The other night during the Dolphins loss once again the thought of Mike Wallace being underutilized/overhyped was afloat on Twitter. I was not a fan of the contract the Dolphins gave Wallace, but the repeated comments made me to consider if the wide receiver market as a whole is going to decline this season much in the way the cornerback and defensive end market did in 2013.
Since 2011 there have been a number of big contracts signed at the wide receiver position and this year in particular featured a number of free agents including Wallace, Dwayne Bowe, Victor Cruz, and Greg Jennings. Here is a look at who we have estimated to be the 15 highest paid players at the position and what their projected production is this season:
|Annual Value||Proj Rec||Proj Yards|
The average production for the group is 69 receptions for 955 yards. Now that number could rise if Percy Harvin comes back strong from injury in the last 7 games, but for the most part 4 of the top 7 salaried players are financial busts at the position. Those seven players represent the top tier of the market. Johnson is justifying the cost while Brandon Marshall is always consistent every year as is Vincent Jackson. The bottom 8 has 4 busts though Roddy White has more than justified his contract over the last three or four years.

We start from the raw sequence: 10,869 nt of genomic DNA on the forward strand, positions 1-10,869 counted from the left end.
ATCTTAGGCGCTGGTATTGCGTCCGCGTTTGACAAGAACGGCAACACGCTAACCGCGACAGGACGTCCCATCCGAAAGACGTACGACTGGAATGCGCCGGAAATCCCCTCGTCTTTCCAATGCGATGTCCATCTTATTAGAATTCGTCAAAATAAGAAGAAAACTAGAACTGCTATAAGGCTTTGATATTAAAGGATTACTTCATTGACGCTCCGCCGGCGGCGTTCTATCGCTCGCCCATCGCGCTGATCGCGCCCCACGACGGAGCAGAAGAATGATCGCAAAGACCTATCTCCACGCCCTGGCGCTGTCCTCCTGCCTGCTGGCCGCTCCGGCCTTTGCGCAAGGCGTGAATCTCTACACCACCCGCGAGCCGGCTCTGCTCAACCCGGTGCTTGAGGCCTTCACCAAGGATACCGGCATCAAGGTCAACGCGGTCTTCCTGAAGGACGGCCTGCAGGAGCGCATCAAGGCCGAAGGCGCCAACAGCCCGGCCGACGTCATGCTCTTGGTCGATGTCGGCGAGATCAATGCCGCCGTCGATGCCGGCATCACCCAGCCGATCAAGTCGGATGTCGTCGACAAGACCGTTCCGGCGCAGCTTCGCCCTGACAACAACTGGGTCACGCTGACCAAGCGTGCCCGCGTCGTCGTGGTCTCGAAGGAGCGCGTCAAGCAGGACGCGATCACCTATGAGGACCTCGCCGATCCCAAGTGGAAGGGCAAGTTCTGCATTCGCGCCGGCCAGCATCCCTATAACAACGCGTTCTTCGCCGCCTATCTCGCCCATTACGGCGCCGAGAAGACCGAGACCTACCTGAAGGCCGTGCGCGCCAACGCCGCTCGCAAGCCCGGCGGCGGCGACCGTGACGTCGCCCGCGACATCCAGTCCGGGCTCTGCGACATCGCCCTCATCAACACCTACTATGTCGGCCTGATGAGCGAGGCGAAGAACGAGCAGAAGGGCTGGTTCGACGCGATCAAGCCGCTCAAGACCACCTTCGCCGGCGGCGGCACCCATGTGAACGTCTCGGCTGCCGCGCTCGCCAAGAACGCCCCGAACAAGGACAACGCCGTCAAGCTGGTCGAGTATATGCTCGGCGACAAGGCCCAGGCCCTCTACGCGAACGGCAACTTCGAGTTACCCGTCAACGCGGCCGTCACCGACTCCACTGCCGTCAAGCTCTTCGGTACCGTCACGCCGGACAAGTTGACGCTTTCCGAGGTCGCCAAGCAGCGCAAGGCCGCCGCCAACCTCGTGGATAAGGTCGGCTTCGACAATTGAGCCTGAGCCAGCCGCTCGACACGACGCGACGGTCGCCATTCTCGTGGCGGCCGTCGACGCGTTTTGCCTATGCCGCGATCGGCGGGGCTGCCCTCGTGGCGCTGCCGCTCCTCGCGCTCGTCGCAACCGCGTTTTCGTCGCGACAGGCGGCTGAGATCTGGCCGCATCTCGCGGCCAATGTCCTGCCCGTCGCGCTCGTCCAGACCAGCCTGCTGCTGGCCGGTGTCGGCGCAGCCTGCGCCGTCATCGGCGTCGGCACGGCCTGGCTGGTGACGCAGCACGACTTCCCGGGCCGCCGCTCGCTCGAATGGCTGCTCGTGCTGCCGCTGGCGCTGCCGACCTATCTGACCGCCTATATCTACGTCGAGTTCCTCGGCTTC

Essentially we are looking at paying over $10 million a year for a 50/50 shot at having a player that justifies the big investment. That sounds a lot like the NFL draft except with a far more money being spent. That makes me think that downgrading the entire position is a reality next season.
In terms of per game yardage this season the top 15 includes eight players on rookie contracts (Julio Jones, Justin Blackmon. AJ Green, Josh Gordon, Demaryius Thomas, Torrey Smith, Alshon Jeffery and Eric Decker), one player on a low cost deal (Jordy Nelson), and four lower upper salaries (Andre Johnson, DeSean Jackson, Antonio Brown, and Pierre Garcon). That leaves just two elite salaried players (Marshall and C. Johnson) to make the list. If we remove those who played 5 or less we add one lower upper salary (Cruz) and one rookie (Randall Cobb) to replace two rookie contracts.
This season is not really an aberration. Here are the top 15 players in yards per game sorted by contract. Elite would be a player earning over $10 million a year, high end over $8 million, low is all other veterans while rookies are those on rookie deals.
I tend to think that the performance this season of the big money signings might be a tipping point in the way some teams approach free agents. With a few notable free agents and a handful of players in potential extension scenarios in 2014 I guess we’ll see if teams continue to spend high or bring the top end of the market back down into the $9 million per year or less range.
Jason is the founder of OTC and has been studying NFL contracts and the salary cap for over 15 years. Jason has co-authored two books about the NFL, Crunching Numbers and the Drafting Stage, which are widely circulated in the industry and hosts the OTC Podcast. Jason’s work has been featured in various publications including the Sporting News, Sports Illustrated, NFL Network and more. OTC is widely considered the leading authority on contract matters in the NFL.